Workers and their unions need strong labour law reforms. Two of many changes I urge can be adopted by the Independent Inquiry into Insecure Work in Australia and the federal government’s Fair Work Act Review are:
1. Amend the Fair Work Act to repeal the penal powers and have an effective right to strike.
2. Amend the Fair Work Act to restrict casual and other forms of precarious work to a limited period. Then require employment contracts for ongoing, more permanent work. Fair Work Australia should have the power to order the transition to more secure employment contracts.
The right to strike
I submit the lawful strike is essential for collective bargaining. Work Choices’ repressive provisions with unfair sanctions against industrial action were kept in the Fair Work Act. All penal sanctions have to be repealed for an effective collective bargaining system for workers.
Only with workers’ ability to bargain with protected action — without being ordered back to work and suffering penalties — can their unions be able to respond to the precarious work in capitalist labour relations.
The international capitalist crisis is worsening, putting more pressure on businesses to move to precarious and exploitative work.
It is essential for working people that the Fair Work Act be amended to protect the right to strike to balance the more powerful corporate and government forces.
I argue all sanctions should be removed for the protection of workers and their unions. All of the existing provisions from the earlier Workplace Relations Act and Work Choices still in the current repressive regime against strikes should be deleted, as well as those in other laws such as the Trade Practices Act and the Crimes Act.
Such amendments are vital for the far too many employees in non-standard precarious work.
I urge the repeal of the Australian Building and Construction Improvement Act and the ABCC’s functions and powers, which should not be replaced with the current amendments before parliament that have no merit.
Instead, a broad legal protection — a firewalling — of all forms of industrial action should be inserted.
At a minimum, commonly accepted International Labour Organisation (ILO) principles that require protecting the right to strike should be implemented. The history of such ILO principles and their non-application by Australia is well known in the industrial relations and labour law community.
Furthermore, as a result of the Qantas lockout, the employer should be denied this bargaining weapon. The provisions allowing lockouts in the Fair Work Act should be deleted.
Industrial relations specialists, labour law academics, the Australian Council of Trade Unions (ACTU) and other unions have raised much criticism of the Fair Work Act’s failure to protect the right to strike.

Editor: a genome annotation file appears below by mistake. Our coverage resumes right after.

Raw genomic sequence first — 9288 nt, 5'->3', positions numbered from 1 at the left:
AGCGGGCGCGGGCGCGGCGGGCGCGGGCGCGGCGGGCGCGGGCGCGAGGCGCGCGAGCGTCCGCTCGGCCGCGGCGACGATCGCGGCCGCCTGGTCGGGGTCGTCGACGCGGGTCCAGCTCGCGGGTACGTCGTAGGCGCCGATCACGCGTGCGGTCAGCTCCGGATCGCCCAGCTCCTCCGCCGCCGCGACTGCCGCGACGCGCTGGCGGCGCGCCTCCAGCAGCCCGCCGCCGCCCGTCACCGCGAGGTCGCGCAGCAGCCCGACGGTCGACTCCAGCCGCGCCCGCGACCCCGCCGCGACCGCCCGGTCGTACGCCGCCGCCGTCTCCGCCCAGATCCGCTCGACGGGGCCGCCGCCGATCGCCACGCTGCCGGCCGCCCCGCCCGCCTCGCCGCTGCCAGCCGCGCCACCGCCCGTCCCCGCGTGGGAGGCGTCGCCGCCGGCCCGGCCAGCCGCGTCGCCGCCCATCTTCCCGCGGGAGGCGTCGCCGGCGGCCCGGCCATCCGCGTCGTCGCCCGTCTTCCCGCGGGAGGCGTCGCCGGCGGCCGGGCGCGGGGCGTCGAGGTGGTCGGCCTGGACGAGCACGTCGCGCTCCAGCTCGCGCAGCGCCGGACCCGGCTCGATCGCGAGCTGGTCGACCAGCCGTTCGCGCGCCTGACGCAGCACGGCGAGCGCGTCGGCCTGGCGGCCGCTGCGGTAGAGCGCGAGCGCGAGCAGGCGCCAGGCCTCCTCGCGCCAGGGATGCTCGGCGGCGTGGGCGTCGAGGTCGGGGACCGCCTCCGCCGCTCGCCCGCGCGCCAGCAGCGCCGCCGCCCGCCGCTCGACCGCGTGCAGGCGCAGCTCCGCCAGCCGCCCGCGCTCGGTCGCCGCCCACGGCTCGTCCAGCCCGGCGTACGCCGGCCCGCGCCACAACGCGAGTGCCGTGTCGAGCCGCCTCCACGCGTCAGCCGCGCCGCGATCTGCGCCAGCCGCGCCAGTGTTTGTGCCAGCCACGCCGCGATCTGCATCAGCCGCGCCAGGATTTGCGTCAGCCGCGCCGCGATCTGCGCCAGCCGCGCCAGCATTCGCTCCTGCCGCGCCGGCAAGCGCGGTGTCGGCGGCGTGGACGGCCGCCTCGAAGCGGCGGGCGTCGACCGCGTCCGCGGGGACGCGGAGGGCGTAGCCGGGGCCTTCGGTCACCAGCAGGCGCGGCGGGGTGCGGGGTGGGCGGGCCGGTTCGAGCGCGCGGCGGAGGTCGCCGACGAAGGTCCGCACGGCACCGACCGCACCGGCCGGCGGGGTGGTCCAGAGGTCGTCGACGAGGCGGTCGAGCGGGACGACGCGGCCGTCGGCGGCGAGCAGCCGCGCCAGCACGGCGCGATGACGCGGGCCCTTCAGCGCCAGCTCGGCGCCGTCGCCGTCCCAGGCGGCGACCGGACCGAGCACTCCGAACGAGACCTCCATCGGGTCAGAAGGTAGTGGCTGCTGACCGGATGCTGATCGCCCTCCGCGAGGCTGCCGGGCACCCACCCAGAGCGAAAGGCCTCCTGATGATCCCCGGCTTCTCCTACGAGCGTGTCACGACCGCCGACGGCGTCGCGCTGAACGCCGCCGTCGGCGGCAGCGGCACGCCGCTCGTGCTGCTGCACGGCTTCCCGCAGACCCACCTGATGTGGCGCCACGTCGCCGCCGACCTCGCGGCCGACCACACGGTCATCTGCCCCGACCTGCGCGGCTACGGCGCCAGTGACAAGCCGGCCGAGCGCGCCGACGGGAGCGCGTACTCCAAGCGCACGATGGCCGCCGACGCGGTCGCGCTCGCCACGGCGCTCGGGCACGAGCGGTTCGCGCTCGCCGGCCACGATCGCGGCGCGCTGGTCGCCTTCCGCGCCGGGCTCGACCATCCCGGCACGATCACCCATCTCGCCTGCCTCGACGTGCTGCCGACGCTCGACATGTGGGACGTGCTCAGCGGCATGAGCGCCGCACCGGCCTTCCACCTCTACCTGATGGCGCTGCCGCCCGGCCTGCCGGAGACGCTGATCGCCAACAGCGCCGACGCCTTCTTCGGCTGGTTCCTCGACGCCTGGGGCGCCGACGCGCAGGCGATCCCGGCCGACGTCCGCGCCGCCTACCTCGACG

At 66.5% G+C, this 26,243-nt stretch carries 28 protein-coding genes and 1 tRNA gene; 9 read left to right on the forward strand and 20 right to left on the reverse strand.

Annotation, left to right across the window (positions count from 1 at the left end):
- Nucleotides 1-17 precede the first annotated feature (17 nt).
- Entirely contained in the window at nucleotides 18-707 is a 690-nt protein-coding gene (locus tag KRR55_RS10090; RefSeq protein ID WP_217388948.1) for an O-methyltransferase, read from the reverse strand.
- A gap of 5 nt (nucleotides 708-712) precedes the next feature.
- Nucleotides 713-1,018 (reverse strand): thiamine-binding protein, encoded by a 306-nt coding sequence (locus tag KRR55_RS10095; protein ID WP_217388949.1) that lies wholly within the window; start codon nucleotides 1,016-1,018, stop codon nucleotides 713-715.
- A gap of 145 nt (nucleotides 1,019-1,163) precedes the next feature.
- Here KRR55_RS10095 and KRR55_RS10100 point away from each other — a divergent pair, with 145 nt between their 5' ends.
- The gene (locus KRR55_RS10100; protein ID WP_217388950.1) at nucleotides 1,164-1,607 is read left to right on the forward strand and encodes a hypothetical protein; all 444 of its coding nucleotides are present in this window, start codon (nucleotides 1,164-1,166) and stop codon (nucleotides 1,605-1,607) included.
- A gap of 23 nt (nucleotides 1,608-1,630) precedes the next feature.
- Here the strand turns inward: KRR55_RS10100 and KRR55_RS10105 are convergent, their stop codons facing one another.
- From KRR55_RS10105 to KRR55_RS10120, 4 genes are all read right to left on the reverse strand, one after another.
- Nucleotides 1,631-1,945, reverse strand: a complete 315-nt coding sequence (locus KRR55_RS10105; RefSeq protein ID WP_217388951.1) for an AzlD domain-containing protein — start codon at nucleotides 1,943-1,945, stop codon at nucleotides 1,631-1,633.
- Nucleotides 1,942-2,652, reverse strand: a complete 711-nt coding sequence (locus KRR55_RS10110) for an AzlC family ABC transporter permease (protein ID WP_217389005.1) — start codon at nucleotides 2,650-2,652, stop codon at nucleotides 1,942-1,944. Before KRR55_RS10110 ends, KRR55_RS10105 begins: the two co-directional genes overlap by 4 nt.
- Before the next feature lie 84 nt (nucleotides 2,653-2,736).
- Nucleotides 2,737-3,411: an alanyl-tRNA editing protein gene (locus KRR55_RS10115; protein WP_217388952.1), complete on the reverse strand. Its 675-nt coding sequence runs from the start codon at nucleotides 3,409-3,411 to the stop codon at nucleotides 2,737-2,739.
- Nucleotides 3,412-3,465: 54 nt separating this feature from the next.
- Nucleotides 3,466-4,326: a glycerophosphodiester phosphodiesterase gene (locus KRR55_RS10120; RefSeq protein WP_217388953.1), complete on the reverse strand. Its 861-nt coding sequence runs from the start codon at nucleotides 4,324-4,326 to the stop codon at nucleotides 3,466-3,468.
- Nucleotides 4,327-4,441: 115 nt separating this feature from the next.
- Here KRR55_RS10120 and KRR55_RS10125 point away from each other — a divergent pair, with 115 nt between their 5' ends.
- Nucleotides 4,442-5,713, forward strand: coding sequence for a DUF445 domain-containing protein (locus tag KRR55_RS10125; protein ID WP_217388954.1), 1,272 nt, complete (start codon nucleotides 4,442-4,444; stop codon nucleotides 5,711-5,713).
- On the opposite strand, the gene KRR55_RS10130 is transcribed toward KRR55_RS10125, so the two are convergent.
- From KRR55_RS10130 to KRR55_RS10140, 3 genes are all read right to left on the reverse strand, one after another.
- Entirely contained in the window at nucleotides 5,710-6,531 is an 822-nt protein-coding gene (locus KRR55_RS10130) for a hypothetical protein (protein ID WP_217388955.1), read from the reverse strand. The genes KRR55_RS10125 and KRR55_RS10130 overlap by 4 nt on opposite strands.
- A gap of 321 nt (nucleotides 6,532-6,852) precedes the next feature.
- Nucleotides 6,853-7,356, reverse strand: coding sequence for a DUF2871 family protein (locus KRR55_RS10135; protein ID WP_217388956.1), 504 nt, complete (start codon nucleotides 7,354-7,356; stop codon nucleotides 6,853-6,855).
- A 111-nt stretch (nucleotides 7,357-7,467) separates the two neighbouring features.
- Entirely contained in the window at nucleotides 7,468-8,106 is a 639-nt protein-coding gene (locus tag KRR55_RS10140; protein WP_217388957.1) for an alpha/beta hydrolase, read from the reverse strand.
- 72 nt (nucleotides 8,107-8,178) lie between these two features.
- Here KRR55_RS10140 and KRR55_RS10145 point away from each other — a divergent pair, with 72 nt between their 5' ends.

Firewalling the right to strike is necessary for parliament to accept as it is essential that workers have some power to pursue strategies for secure jobs during this capitalist crisis.
Millions of Australian workers have daily adverse experiences in precarious work.
A key amendment would be to restrict casual employment to only short periods, such as four hours daily and no more than fortnightly. Then include a provision that compels employers to move employees from casual work to more permanent, ongoing employment contracts.
Such a provision would give precarious workers bargaining rights to change to secure employment. When workers are able to reach an agreement, they could then access conciliation and arbitration from Fair Work Australia, which could pass orders for steps to more secure work.
The same process would apply to ending many short-term contracts. After two short term contracts, the employer would be required to move employees to more permanent, ongoing contracts.
A special focus of such a change would be to support the right of any employee with long service — for example, more than seven years — to be placed on a permanent contract. As well, an existing employee with 10 years to go before retirement would also have the right to a permanent contract. Employees in other non-standard employment sectors, such as disabled services, would be similarly protected.
The next reform would be to ensure that labour-hire contract provisions are not attractive to employers for lowering costs. The aim would be to have protections for precarious work in the labour-hire industry. Such provisions would ensure the same wages and conditions for labour hire workers as apply in similar work.
The law should ensure employees are hired permanently for not less than two years. Provisions for transition and compliance need to be put in place.
Then the unfair dismissal section of the Fair Work Act could be amended so that the right to job security applies to all employees, irrespective of the employee’s status or contract of employment or the size of the employer’s workforce.
I urge strengthened redundancy provisions in a new minimum entitlement — three months’ notice and one month’s pay for each year of service for redundant employees. This job security measure would deter employers from making employees redundant and help redundant employees in this recessionary period.
I also urge support for the ACTU community campaign for secure jobs.
Other countries are making attempts to provide greater protection for their employees, such as new labour laws in China grappling with capitalism’s insecure work.
[Chris White is the former secretary of the United Trades and Labour Council of South Australia. He lives in Darwin. Visit his blog Chris White online.]